Original Print by Shepard Fairey

Fairey’s original image raised concerns within the OWS movement, which considers itself non-partisan. This original print directly addresses the President in addition to mimicking the iconic HOPE poster that Fairey created in support of Obama’s campaign. Upon receiving a letter from an anonymous OWS protester that expressed concern with the image, Fairey indicated that he thinks that President Obama could be an ally to the OWS protesters, while the anonymous protester points out that Obama has gotten much monetary support from Wall Street and that he is not supported by OWS. The anonymous letter continues to offer suggestions for Fairey, including changing the message from “Hope” to “We are Hope”. They also suggest moving away from the Obama imagery all together with the sentiment that “To reduce us to an Obama re-election campaign will not help anyone. Our political system is corrupt and broken. As naive as it may sound, we have to stop looking to leaders and we must be the change.”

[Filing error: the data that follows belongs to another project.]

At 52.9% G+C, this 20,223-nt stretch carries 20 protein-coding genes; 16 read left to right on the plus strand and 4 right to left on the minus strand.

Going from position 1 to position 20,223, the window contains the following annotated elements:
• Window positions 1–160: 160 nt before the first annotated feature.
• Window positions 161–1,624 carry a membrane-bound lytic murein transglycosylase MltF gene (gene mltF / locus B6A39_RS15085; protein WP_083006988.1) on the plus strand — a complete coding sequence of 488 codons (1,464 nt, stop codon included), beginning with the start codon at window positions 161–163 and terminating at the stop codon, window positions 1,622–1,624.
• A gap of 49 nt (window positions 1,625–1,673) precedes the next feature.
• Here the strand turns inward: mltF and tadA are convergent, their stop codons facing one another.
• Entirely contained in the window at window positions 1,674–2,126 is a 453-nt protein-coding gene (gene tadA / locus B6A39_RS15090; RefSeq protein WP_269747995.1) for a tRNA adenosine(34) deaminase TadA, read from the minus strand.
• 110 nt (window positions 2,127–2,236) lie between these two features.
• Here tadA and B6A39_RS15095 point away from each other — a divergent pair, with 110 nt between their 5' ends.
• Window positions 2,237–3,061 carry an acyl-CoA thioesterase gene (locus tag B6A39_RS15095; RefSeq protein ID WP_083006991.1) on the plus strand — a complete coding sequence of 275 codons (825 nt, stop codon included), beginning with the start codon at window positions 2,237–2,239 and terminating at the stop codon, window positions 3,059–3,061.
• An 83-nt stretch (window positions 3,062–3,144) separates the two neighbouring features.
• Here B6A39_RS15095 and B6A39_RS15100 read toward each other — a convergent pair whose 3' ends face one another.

Interestingly, Fairey makes very few of these changes. He removes the direct appeal to the president, changing the sentiment from “Mr President, we hope you’re on our side” to “We are the hope”, and adds “Occupy Wall Street” onto the 99% button.

Revised Version

Fairey’s written response to the message gets a little defensive; he states that “I did not make the Occupy HOPE image to become THE image for Occupy. I believe very strongly in the Occupy movement, but I’m looking more at the politics of the entire nation than the politics within Occupy.” Yet, with his level of fame and the influence of the internet, how could Fairey NOT expect this image to be important?

Interestingly, besides this specific post, I was unable to find the poster in Fairey’s archives on obeygiant.com. The original poster was not found on Fairey’s website at all.

As much as Fairey supports the OWS movement through various posters, this particular poster became a big concern for many OWS protesters and may have led to some confusion should viewers make the connection of this poster with the Obama HOPE poster.